Source: David Campbell
Recipe added: 01/11/01
The Trappist yeast produced a lot of phenols and esters at first but the cold lagering, which isn't really appropriate for this style, calmed them a bit after 6 weeks. I decided on that route after sampling the young beer out of the primary. The end result is a very tasty Belgian ale at around 7% alcohol. It was rich, malty, sweet, and caramelly tasting--copper brown in color--maybe a hair light on the color for a true dubbel. The hop presence is negligible and the carbonation seems perfect. I haven't had a chance to let it age more and I am sure it will taste even better after a few more months.
Recipe type: Extract
Batch Size: 5 gallons
Starting Gravity: 1.063
Finishing Gravity: 1.013
Time in Boil: 60 minutes
Primary Fermentation: 1 week in plastic
Secondary Fermentation: 6 weeks in glass
- -5 lbs. Muntons light DME
- -1 lb. CaraMunich malt
- -1/4 lb. Paul's Special B malt
- -1 lb. Belgian amber candi sugar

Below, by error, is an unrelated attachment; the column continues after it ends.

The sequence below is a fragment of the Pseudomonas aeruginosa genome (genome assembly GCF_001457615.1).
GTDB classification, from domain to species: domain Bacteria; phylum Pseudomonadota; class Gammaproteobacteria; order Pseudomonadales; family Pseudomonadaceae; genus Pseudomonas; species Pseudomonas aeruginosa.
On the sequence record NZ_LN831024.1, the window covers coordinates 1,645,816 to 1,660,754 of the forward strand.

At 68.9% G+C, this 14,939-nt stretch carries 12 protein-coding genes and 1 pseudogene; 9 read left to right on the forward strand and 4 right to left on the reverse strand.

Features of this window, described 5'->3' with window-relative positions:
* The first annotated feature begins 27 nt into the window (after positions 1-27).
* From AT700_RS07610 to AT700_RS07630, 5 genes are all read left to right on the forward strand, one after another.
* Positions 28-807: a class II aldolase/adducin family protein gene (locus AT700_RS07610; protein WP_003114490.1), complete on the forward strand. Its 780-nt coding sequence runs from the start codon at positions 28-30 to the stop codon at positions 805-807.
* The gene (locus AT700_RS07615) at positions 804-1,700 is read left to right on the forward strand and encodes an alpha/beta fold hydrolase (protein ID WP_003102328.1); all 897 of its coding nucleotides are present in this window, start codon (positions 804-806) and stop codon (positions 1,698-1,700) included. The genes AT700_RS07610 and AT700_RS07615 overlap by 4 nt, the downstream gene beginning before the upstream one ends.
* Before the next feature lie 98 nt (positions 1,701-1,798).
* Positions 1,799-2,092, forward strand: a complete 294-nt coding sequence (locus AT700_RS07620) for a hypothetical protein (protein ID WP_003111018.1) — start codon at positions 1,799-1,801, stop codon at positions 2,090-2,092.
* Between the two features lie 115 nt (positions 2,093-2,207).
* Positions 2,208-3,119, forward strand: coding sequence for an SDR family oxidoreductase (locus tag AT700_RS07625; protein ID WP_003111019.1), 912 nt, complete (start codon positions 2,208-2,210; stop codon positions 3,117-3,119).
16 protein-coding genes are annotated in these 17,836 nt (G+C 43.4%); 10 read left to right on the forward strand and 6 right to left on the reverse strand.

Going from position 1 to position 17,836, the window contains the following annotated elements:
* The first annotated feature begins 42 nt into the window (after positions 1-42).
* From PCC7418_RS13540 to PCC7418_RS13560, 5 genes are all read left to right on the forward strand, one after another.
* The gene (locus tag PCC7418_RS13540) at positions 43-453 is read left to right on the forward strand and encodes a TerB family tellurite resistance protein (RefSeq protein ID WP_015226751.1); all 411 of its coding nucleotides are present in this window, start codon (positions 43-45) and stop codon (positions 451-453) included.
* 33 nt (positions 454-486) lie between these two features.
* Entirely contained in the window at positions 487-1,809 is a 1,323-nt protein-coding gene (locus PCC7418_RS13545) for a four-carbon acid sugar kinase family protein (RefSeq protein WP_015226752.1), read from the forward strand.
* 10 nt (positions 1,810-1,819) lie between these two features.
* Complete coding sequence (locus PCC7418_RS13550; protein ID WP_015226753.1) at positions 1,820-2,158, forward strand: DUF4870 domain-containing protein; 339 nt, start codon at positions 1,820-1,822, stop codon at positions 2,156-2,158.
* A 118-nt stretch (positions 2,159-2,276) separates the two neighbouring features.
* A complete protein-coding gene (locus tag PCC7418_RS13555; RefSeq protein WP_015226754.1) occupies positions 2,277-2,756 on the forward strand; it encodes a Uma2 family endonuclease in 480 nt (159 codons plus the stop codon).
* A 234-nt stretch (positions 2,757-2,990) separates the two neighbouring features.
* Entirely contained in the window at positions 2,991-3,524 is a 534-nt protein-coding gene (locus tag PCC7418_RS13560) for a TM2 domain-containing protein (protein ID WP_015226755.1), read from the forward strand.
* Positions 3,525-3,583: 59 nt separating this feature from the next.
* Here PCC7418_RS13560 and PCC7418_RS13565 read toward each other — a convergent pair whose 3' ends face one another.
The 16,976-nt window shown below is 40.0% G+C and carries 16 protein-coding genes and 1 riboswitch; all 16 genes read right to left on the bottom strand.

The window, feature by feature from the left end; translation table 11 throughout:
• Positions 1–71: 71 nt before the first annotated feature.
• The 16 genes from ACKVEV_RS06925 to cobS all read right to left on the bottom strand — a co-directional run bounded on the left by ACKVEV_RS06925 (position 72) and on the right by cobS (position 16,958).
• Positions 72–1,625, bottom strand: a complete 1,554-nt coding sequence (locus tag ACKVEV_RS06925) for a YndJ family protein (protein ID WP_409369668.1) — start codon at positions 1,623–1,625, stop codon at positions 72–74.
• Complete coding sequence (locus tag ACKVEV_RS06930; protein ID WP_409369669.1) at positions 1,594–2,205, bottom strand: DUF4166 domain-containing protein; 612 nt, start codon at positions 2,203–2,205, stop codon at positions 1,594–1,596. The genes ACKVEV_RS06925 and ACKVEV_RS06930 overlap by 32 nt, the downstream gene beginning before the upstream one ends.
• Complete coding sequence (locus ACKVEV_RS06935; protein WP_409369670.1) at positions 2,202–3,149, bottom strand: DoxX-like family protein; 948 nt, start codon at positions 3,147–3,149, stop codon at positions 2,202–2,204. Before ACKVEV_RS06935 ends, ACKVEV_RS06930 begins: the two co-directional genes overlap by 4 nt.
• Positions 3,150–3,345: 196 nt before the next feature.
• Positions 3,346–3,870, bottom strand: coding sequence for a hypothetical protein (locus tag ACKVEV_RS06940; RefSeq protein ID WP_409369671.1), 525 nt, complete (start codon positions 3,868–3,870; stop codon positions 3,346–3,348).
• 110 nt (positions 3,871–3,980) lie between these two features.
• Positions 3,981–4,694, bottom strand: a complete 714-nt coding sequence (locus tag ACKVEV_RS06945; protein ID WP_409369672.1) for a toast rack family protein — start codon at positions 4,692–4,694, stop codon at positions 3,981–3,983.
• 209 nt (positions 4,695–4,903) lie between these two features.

- -1 cup corn sugar
- -1 ounce Sytrian Golding hops
- -1 ounce Hallertau hops
- -Wyeast Belgian Trappist Ale yeast (#3787)
- -3/4 cup corn sugar for priming
-Prepared 1.5 liter starter for yeast on day in advance. Steeped grains at 160 degrees for 30 min in 2 gallons of water. Sparged with two pints. Discarded spent grains. Added 1 more gallon, and brought to a boil. Dissolved DME and candi sugar. Added 1 ounce of the Goldings and 1/2 ounce of the Hallertau hops. At 30 min, added remaining Hallertau hops. At 45 min, added corn sugar. Cooled with ice in sink. Pitched yeast starter at 70 degrees. Fermented at 70 degrees for 1 week. Transferred to glass carboy at variations of 40-60 degrees for 6 weeks. Primed and bottled.
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